The International Tax Co-operation (Economic Substance) Law (the ES Law) was introduced in the Cayman Islands on 1 January 2019 in response to OECD's Base Erosion and Profit Shifting framework and related EU initiatives in relation to what are known as 'Geographically Mobile Activities'.


The ES Law is supplemented by the Guidance Notes issued by the Cayman Islands Tax Information Authority (the TIA) on Economic Substance for Geographically Mobile Activities (the ES Guidance).

Under the ES Law any relevant entity which carries on a relevant activity and receives relevant income in a financial period must satisfy the economic substance test in relation to that activity (ES Test) and make an annual filing with the TIA.

Aside from the basic filing requirements, a relevant entity which does not carry on any relevant activity is not required to satisfy the ES Test.

When is the ES Law applicable?

Relevant entities that existed before 1 January 2019 and that were carrying on relevant activities on that date must comply with the ES Test from 1 July 2019.

Relevant entities established after 1 January 2019 must comply with the requirements from the date on which they start carrying on the relevant activity. From January 2020, all entities registered or formed in the

Cayman Islands will be required to include a statement in the annual return that is filed by their registered office service provider with the Registrar as to whether or not they are carrying on a relevant activity.

What is a relevant entity?

Under the ES Law all Cayman Islands companies incorporated under the Companies Law or the Limited Liability Companies Law, all limited liability partnerships registered under the Limited Liability Partnerships Law, and all overseas companies which are registered in the Cayman Islands under the Companies Law are relevant entities except those entities which are:

  • an investment fund;
  • tax resident outside the Cayman Islands; or
  • a domestic company.

Both 'investment fund' and 'domestic company' are clearly defined in the ES Law. The term 'investment fund' includes all funds registered with CIMA under the Mutual Funds Law, for example.

For tax residence, an entity must be subject to "corporate tax on all of its income from a relevant activity by virtue of its tax residence, domicile or any other criteria of a similar nature in that other jurisdiction" in order for the TIA to consider it as being tax resident outside the Cayman Islands. For any entity that is claiming tax residence outside of the Cayman Islands, satisfactory evidence of this will be required.

What is relevant income?

Relevant income is "all of an entity's gross income from its relevant activities and recorded in its books and records under applicable accounting standards". Any income that is not generated from relevant activities is not to be considered when determining adequate substance in the Cayman Islands.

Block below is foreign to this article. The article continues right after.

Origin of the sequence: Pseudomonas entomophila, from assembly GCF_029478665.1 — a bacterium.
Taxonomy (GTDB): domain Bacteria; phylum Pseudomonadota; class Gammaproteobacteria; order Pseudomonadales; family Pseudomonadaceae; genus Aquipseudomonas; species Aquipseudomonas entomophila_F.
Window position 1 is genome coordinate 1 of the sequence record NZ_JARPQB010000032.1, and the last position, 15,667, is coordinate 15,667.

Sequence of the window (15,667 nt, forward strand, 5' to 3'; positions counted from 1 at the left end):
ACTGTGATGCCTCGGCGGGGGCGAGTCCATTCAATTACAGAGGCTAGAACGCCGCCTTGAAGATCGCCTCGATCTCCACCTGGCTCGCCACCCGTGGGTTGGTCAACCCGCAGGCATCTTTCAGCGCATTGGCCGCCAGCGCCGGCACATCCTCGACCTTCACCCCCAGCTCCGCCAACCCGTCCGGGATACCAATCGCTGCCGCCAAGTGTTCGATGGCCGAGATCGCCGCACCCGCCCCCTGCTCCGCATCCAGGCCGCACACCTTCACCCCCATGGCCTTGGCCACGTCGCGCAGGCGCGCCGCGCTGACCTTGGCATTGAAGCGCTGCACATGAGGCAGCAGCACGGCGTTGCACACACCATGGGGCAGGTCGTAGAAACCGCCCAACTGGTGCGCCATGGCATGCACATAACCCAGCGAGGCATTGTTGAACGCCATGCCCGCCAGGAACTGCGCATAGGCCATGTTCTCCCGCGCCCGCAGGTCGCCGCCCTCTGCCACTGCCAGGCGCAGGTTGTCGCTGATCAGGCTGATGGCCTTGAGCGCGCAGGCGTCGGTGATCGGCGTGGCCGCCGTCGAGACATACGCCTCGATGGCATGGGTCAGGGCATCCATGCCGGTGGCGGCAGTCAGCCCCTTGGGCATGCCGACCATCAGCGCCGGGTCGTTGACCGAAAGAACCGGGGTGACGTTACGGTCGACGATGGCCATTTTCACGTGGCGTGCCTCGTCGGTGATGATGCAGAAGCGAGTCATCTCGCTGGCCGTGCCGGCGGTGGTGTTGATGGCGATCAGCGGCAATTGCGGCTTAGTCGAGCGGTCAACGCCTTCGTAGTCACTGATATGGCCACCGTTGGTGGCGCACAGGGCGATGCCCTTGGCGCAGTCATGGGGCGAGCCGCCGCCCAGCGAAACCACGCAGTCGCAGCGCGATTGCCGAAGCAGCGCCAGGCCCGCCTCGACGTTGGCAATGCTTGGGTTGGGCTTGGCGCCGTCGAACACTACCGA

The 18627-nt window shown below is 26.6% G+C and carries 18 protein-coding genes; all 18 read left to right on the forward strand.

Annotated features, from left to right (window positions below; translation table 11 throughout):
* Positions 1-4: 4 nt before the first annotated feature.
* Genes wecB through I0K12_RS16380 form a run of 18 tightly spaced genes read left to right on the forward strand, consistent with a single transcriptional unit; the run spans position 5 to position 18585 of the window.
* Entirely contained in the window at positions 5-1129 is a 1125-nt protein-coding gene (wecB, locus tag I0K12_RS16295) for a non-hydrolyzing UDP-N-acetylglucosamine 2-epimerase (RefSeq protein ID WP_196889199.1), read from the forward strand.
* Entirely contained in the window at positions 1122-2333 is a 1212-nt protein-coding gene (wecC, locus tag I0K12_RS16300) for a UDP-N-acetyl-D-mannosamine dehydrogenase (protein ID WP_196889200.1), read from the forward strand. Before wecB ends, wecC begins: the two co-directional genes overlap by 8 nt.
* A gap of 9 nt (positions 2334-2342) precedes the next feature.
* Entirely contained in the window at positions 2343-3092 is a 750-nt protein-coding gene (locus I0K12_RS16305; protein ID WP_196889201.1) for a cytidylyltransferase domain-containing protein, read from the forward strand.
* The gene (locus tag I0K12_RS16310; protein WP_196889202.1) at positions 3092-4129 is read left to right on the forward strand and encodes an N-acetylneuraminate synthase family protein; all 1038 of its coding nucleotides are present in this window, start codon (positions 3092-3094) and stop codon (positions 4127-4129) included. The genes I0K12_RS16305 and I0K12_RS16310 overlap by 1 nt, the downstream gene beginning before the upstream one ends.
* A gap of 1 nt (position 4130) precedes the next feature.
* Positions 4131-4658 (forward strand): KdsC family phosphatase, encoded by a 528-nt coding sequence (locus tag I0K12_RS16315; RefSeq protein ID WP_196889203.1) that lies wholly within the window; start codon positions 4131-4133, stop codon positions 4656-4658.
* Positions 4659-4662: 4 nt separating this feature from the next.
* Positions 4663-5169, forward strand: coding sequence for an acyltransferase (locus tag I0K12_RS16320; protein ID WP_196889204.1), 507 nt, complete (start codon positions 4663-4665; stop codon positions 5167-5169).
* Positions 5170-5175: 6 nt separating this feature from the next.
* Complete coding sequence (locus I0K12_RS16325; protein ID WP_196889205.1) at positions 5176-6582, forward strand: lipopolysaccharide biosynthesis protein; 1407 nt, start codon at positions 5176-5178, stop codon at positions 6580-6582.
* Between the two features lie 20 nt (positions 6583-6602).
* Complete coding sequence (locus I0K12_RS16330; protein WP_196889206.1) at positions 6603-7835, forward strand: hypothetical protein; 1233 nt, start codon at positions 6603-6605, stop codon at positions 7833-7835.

What is a relevant activity?

The ES Law specifies nine categories of relevant activity.

What is the ES Test?

There are three different ES Tests depending on the nature of the relevant activity.

The Holding Company Business Test

A relevant entity that carries on holding company business meets the ES Test if:

  • it complies with its statutory obligations under the Companies Law; and
  • it has adequate human resources and adequate premises in the Cayman Islands for holding and managing equity participations.

Where a relevant entity that is a pure equity holding company is passively holding equity participations in other entities it may engage its registered office provider to satisfy this reduced substance test in the Cayman Islands.

The General Test

An entity conducting a relevant activity (other than holding company business or high risk intellectual property business) meets the ES Test if the relevant entity:

  • conducts Cayman Islands core income generating activities (CIGA) in relation to that relevant activity;
  • is directed and managed in an appropriate manner in the Cayman Islands in relation to that relevant activity;
  • having regard to the level of relevant income derived from the relevant activity carried out in the Cayman Islands, has an adequate amount of operating expenditure, physical presence and number of full-time employees or other personnel with appropriate qualifications, in the Cayman Islands.

Identifying the activities to address the above will be a matter of fact and will need to be assessed on a case by case basis for each relevant entity.

The ES Law sets out a non-exhaustive list of Cayman Islands CIGA for each relevant activity which are set out in the Schedule to this Guide.

Only the Cayman Islands CIGA of a relevant entity must be conducted in the Cayman Islands, its other activities may be conducted anywhere in the world.